Should You Put Down A Blind Cat? 5 Reasons Blind Cats Make Great Pets

Cats, like humans, can be born blind or develop blindness as a result of age or injury.

Naturally, cats, like people, can live love-filled, enriched, and happy lives after losing their sight. (If you don’t believe us, stick around because we have some links to happy blind cat content that will make you smile!)

However, learning that your cat is going blind can be frightening.

Should You Put Down a Blind Cat?

But, should you put down a blind cat? As always, consult with your veterinarian, and they will put your mind at ease.

But, in the meantime, here are five reasons why we believe you should not.

Cats Already Have A Sensory Advantage

When your cat begins to lose vision, you may have a lot of questions.

How will they find you in the house?

Will they be scared?

Will they begin bumping into objects?

Cats, as you may know, have exceptional hearing and smelling abilities.

Cats have 40 times more odor sensors in their noses than humans!

They even have an extra scent detector in their mouths called the Jacobson’s organ.

Humans are so visually oriented that it can be difficult to imagine a world without images.

Cats, on the other hand, do not rely on sight nearly as much as we do – even when hunting!

For example, their whiskers detect objects at close range far better than their eyes.

On the subject of whiskers, did you know that these tactile hairs are also used by cats to assess the size of space before attempting to squeeze into it?

That’s pretty cool.

Learn more about feline eyesight and why they don’t rely on sight nearly as much as their other senses in this excellent article on how cats see the world!

Cats Are Great At Adapting To Change

Yes, cats form attachments to people and places.

They are, however, happy as long as they are fed, kept warm, played with, and cuddled regularly.

All of these things are done by blind cats.

Think about this.

No matter how much your cat loves you, they’ll still have fun if you go away for two weeks and leave them with a friend who will take good care of them and give them lots of cuddles.

They might not want to leave if your friend has the heating on higher than you do!

Keep in mind that cats are less sentimental than humans.

You’ll probably need more time to adjust than the cat!

But don’t worry: there’s plenty of information on blind cat parenting on the internet.

Keep crinkling their food packet to let them know when dinner’s ready, buy some blind cat-friendly (noisy) toys, and you’re off to a great start.

Your worries will be forgotten before you know it.

Your Vet Won’t Agree To Do It

Your cat’s life isn’t at risk because it’s blind. Its quality of life hasn’t even come close to being compromised enough to justify euthanasia.

Your veterinarian will most likely tell you that euthanizing a blind but healthy cat is killing.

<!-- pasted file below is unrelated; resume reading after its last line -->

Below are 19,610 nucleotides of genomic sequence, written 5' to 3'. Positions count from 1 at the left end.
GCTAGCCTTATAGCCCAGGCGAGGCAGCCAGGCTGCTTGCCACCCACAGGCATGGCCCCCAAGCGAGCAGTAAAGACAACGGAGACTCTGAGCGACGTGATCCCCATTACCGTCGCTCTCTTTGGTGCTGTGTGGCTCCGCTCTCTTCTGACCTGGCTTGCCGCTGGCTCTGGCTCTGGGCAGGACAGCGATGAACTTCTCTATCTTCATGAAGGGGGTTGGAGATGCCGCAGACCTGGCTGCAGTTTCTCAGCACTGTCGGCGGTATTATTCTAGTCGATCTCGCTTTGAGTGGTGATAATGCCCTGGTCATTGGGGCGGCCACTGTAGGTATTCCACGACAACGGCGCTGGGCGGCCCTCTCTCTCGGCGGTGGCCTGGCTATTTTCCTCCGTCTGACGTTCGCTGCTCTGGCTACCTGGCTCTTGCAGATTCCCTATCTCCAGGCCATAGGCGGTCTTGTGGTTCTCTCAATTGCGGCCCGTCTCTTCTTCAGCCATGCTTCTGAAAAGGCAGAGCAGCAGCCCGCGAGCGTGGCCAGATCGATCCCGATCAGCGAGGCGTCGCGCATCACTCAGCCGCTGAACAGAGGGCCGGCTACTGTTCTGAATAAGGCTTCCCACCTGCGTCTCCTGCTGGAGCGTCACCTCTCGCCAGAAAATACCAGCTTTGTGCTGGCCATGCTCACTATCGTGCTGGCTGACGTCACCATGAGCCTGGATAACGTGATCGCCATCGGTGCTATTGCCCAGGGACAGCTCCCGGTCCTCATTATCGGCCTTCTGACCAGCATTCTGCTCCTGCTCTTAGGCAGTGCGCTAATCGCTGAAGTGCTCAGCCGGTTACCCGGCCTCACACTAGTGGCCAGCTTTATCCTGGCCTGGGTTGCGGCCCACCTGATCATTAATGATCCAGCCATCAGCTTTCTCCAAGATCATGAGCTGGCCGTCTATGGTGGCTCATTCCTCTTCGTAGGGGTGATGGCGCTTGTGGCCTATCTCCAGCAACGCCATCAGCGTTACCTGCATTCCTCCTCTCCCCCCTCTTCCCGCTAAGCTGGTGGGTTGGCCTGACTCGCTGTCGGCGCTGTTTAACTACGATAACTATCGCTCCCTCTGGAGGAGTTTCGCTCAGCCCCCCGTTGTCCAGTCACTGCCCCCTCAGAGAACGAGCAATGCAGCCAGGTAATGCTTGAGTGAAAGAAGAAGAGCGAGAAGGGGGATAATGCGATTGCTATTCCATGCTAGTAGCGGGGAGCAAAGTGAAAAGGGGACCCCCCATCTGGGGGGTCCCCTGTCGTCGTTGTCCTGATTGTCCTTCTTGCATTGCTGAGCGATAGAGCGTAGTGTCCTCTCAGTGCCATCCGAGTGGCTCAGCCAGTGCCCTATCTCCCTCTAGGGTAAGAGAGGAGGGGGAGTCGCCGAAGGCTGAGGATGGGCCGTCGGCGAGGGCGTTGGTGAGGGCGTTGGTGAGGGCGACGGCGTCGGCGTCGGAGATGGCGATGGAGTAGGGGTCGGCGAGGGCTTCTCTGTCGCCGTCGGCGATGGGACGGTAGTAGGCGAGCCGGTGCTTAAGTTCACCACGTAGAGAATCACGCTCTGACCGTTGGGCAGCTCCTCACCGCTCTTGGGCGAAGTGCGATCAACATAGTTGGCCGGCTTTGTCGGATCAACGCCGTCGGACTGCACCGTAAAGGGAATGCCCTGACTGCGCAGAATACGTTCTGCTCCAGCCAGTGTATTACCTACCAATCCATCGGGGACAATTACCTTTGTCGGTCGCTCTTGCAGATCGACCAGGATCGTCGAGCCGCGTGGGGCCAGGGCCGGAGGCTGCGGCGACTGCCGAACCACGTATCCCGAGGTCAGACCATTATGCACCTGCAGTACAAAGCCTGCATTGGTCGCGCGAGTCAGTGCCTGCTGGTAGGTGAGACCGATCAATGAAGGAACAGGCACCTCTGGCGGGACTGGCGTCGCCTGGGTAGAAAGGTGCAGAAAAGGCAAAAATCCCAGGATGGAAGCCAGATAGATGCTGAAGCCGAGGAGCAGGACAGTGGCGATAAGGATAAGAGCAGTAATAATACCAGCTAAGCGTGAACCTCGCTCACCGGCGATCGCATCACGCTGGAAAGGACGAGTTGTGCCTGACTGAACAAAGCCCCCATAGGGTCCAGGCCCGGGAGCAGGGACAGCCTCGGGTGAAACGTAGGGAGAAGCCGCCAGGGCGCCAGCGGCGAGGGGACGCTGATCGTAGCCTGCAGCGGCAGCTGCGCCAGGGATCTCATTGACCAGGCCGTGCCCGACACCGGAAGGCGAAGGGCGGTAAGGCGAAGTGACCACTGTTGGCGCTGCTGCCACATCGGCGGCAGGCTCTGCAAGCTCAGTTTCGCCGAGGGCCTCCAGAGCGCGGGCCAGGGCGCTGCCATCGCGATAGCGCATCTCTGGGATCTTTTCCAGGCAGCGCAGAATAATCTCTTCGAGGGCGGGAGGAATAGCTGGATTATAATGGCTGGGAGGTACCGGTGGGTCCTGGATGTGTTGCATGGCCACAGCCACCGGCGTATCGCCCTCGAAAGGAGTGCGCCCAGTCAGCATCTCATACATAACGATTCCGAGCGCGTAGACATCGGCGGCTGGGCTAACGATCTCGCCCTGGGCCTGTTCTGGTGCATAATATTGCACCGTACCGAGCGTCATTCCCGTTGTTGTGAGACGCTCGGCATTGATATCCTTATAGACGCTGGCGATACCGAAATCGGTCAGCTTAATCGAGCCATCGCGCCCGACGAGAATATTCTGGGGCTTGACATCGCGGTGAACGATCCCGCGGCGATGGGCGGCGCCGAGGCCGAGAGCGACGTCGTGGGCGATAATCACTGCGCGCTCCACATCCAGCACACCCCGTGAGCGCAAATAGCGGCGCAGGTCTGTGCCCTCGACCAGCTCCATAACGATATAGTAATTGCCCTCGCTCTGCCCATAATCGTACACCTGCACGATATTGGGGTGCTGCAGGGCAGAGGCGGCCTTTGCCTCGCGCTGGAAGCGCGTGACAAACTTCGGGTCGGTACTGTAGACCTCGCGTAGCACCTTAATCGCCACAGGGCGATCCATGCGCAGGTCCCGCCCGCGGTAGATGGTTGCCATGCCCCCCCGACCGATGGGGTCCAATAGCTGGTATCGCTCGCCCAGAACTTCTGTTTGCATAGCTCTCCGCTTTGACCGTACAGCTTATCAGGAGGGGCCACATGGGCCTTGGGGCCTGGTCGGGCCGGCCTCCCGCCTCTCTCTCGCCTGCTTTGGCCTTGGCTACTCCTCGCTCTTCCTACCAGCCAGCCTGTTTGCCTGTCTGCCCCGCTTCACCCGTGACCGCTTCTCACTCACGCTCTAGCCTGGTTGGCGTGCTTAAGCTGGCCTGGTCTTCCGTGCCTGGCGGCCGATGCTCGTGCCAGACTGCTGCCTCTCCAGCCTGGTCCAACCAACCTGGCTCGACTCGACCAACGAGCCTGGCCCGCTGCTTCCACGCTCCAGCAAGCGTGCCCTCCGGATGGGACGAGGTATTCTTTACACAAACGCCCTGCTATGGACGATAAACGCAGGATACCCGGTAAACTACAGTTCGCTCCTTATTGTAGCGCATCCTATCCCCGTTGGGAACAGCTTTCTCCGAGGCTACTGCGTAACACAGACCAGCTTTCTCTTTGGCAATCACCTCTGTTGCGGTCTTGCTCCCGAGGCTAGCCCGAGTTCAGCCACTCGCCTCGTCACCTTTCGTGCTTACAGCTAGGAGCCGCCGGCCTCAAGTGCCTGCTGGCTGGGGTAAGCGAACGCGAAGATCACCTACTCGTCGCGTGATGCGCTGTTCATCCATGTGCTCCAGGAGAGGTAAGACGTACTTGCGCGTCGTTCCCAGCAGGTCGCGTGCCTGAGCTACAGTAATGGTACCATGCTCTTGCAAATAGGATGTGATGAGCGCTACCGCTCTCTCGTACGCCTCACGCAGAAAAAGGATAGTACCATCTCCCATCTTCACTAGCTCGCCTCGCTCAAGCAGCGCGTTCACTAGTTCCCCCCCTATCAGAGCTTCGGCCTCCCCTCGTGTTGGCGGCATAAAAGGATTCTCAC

That violates not only the animal’s rights but also the oath your veterinarian took to uphold medical ethics!

When the cat’s life and well-being are in danger due to other conditions, that is the only situation in which a veterinarian will ethically agree to put down a blind cat (such as leukemia, kidney failure, or head trauma).

Evidence Of Happy Blind Cats Is So Easy To Find!

If you still think you should put down a blind cat, search ‘blind cat playing’ on YouTube.

You’ll find screeds of videos of blind cats living their best lives, doing almost everything a sighted cat can.

Videos of blind cats playing fetch or climbing on walls are a testament to just how capable blind cats live normal lives.

For some extra adorable and reassuring blind cat content, we highly recommend you check out @ivartheincredible on TikTok.

He’s clearly a happy boy, and his owner has done a great job making sure their home is a safe, fun, and enriching environment for him.

Disabled Cats Still Have Heaps Of Love To Give

What is it about your cat that makes you smile?

The way they roll on their back to ask for belly scratches, make biscuits, or nuzzle into your face?

Being blind will not prevent them from engaging in any of these activities.

Do you think a blind person loves or wants to be loved any less than a sighted person? Obviously not. It’s likely that your cat will want your attention even more than before!

A blind cat will still want to play, explore, cuddle, purr, and be a part of the family. 

Overall, they will remain, well, a cat. They will never stop loving you, and you will never stop loving them.

So neither you nor they stand to lose. Enjoy the extra cuddles and the deeper bond that will inevitably result from helping your cat more.

Some Final Thoughts

Hopefully, the question of whether or not to put down a blind cat is no longer a no-brainer.

A blind cat is unlikely to stop misbehaving, so who are you to stop them?

When a person goes blind, they must relearn how to navigate the world. On the other hand, a cat will not need to learn braille or miss its favorite TV show.

Have faith in your cat’s other senses; introduce them to new areas gradually, play with them frequently, and give them a kiss from us.